On Sept. 16, 2011, the law school celebrated its new name—the University of Maryland Francis King Carey School of Law—during the Dean's Convocation, which featured alumni awards and a conversation with U.S. Supreme Court Justice Sonia Sotomayor.
Sotomayor, the first Hispanic member of the court, was appointed by President Obama in 2009 to replace retiring Justice David Souter. She addressed questions from students on a wide range of legal issues for more than an hour to a packed house of over 400 students, graduates, and faculty.
The celebration marks the addition of "Francis King Carey" to the name of the law school. The renaming was prompted by a $30 million gift, announced in April 2011, from the W.P. Carey Foundation. Carey, an 1880 graduate of the law school who became a prominent attorney and civic leader in Maryland, was the grandfather of Carey Foundation founder Wm. Polk Carey.
"This is a joyous, transformational moment for the law school," says Dean Phoebe A. Haddon, JD, LLM. "We are honored that Justice Sotomayor and so many other distinguished guests were able to join us for the first of what we hope will be many fall convocations at the University of Maryland Francis King Carey School of Law."
The Dean's Convocation included an alumni awards celebration at which Maryland Governor Martin O'Malley '88 was honored with the Distinguished Graduate Award. The Benjamin L. Cardin Public Service Award was given to Monique L. Dixon '96, who is deputy director of Open Society Institute (OSI)—Baltimore. Mark Paul Lehman '01, vice president and senior counsel of Colfax Corporation, was honored with the Rising Star Award.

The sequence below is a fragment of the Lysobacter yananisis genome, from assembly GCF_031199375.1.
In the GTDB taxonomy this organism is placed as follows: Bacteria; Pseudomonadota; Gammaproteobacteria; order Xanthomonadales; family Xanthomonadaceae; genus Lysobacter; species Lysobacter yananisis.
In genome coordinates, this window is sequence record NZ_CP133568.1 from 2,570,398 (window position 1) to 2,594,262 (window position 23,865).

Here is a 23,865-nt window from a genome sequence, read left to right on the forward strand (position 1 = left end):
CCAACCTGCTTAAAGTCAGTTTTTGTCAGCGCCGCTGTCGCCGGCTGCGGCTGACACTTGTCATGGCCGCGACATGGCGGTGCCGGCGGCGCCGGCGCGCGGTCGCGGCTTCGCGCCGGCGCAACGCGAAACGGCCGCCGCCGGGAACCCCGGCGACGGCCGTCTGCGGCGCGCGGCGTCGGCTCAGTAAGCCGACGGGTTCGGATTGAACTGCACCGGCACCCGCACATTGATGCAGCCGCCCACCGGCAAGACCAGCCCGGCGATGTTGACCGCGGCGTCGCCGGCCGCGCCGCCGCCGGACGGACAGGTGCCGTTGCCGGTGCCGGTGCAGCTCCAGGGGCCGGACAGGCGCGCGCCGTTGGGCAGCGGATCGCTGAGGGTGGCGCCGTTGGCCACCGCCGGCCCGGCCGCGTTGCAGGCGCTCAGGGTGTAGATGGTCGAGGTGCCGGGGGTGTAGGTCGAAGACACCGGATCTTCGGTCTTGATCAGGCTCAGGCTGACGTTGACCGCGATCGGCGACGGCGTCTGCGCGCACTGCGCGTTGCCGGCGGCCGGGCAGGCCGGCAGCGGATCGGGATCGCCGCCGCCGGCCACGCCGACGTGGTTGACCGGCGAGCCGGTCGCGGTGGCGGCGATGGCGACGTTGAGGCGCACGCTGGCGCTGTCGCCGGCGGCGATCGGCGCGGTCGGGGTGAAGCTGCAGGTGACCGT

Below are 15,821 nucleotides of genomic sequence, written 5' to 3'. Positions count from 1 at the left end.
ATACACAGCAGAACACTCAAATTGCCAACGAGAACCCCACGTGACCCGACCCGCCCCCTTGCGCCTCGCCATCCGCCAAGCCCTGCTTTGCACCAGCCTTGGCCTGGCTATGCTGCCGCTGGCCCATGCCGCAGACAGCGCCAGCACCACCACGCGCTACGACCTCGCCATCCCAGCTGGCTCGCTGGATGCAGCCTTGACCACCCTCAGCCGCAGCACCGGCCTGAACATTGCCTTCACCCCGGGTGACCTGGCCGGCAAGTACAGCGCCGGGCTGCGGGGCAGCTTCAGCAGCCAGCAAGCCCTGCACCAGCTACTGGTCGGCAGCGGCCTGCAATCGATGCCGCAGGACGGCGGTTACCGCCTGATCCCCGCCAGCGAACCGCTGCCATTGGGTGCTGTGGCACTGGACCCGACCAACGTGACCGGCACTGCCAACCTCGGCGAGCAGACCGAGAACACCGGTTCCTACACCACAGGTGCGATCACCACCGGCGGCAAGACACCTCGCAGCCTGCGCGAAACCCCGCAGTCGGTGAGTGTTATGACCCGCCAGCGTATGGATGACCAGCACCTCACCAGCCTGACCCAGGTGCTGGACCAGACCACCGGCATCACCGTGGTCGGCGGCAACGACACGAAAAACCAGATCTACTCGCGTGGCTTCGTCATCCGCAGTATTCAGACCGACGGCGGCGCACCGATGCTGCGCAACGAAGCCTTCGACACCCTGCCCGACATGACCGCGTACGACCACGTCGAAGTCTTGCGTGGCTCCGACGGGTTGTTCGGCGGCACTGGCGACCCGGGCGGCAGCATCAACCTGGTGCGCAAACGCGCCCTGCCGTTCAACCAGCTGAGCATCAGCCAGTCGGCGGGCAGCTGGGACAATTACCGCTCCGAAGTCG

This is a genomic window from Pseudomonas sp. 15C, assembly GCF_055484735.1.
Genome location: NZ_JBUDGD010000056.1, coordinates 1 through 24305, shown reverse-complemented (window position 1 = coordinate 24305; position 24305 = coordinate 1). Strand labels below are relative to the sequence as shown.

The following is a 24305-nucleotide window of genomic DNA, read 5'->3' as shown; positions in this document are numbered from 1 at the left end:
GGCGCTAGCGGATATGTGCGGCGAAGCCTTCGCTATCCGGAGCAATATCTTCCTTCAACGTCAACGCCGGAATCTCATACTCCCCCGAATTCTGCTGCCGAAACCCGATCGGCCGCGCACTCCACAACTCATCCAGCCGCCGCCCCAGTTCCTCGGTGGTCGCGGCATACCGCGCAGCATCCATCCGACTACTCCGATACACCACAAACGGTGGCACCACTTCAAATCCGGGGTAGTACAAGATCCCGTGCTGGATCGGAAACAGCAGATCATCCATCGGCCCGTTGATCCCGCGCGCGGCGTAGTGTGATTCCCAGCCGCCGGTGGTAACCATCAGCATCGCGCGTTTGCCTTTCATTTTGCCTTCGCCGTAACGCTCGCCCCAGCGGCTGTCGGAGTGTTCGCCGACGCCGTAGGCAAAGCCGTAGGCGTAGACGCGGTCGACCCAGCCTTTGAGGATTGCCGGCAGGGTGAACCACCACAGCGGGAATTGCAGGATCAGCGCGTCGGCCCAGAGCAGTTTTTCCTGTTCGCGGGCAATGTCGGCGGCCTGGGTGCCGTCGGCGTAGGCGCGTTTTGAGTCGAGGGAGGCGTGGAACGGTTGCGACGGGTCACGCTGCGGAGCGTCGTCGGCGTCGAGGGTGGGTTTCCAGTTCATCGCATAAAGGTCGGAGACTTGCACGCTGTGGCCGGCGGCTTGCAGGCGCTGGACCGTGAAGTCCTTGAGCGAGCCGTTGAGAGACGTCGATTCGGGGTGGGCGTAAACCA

The event also included a major address by Dean Haddon, as well as remarks by U.S. Senator Benjamin Cardin, a 1967 alumnus of UM Carey Law and founder of the school's Cardin Requirement, which mandates that students provide legal services to the public.
A legal and business pioneer, Francis King Carey served on numerous corporate and civic boards and helped to start two large and successful law firms, now named Semmes, Bowen & Semmes, and DLA Piper. Carey was also a legal scholar who wrote what became the standard text on domestic relations law. Biographers also have noted Carey's deep sense of personal and business ethics, a trait carried on by his descendants.
"'Doing good while doing well' means that when we are financing properties for companies we are also helping the communities those companies serve," says William Polk Carey, chairman of W. P. Carey & Co. LLC and of the W. P. Carey Foundation. "It is important to always ask, 'What is the impact of what we are doing? What is good for society? What is good for the country?'"